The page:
Pennsylvania Constitution Must Reading For Pennsylvania Patriots

Pennsylvania Constitution Must Reading For Pennsylvania Patriots — Delaware County’s Bill Denison has been holding on-line classes regarding the Pennsylvania Constitution and generally promoting the reading of it.

To our embarrassment, reading it was not something we’ve ever done and so a few weeks ago we did.

You’d be surprised at what you find.

Consider Article II concerning the legislature which includes reapportionment:

d)  Any aggrieved person may file an appeal from the final plan directly to the Supreme Court within 30 days after the filing thereof. If the appellant establishes that the final plan is contrary to law, the Supreme Court shall issue an order remanding the plan to the commission and directing the commission to reapportion the Commonwealth in a manner not inconsistent with such order.

(e)  When the Supreme Court has finally decided an appeal or when the last day for filing an appeal has passed with no appeal taken, the reapportionment plan shall have the force of law and the districts therein provided shall be used thereafter in elections to the General Assembly until the next reapportionment as required under this section 17.

When the state Supreme Court ordered that Pennsylvania’s congressional districts be withdrawn in 2018, was that more or less than 30 days after they were approved on Dec. 22, 2011?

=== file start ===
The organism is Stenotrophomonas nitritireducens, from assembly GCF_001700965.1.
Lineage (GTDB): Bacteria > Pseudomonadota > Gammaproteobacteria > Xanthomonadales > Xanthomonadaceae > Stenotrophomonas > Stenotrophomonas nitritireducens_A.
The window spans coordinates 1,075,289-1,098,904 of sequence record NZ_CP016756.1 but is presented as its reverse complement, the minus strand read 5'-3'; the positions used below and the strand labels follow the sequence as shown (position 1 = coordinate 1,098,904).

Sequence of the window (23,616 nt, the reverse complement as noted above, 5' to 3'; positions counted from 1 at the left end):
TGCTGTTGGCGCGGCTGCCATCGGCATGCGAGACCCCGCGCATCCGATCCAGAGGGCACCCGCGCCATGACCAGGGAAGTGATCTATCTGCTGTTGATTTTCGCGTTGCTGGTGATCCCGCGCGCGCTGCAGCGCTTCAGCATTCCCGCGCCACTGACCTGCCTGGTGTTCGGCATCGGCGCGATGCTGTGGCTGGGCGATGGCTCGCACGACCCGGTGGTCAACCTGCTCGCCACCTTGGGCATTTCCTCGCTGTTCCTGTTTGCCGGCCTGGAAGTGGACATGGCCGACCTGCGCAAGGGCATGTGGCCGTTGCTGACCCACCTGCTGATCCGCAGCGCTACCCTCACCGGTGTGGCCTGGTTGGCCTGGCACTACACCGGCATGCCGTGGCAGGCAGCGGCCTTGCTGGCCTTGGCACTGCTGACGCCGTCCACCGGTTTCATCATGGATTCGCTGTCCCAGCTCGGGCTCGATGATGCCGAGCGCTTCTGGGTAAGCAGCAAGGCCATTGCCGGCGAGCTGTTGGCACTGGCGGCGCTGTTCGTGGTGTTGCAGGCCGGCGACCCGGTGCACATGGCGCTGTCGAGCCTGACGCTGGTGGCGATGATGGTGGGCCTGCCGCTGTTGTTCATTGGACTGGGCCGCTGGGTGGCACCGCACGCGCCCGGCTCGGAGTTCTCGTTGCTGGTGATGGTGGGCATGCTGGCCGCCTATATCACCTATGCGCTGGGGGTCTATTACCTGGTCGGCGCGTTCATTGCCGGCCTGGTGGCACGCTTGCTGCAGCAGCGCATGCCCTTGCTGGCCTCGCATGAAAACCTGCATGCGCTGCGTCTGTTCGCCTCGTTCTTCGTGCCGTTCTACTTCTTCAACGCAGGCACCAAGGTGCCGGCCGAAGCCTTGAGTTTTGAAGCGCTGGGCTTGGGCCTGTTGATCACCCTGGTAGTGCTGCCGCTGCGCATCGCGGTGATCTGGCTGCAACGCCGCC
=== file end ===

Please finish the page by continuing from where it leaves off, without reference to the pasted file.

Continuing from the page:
Based on the Pennsylvania Constitution, the state legislature should have immediately begun impeachment proceedings for every judge who vote aye for the new districts.

If the citizenry was aware of the what the law was they would have supported the action.

Did you know that there is a specific section regarding absentee voting?

§ 14.  Absentee voting.
        (a)  The Legislature shall, by general law, provide a manner
     in which, and the time and place at which, qualified electors
     who may, on the occurrence of any election, be absent from the
     municipality of their residence, because their duties,
     occupation or business require them to be elsewhere or who, on
     the occurrence of any election, are unable to attend at their
     proper polling places because of illness or physical disability
     or who will not attend a polling place because of the observance
     of a religious holiday or who cannot vote because of election
     day duties, in the case of a county employee, may vote, and for
     the return and canvass of their votes in the election district
     in which they respectively reside.
        (b)  For purposes of this section, "municipality" means a
     city, borough, incorporated town, township or any similar
     general purpose unit of government which may be created by the
     General Assembly.
     (Nov. 5, 1957, P.L.1019, J.R.1; May 16, 1967, P.L.1048, J.R.5;
     Nov. 5, 1985, P.L.555, J.R.1; Nov. 4, 1997, P.L.636, J.R.3)

        1967 Amendment.  Joint Resolution No.5 renumbered former
     section 14 to present section 11 and amended and renumbered
     former section 19 to present section 14.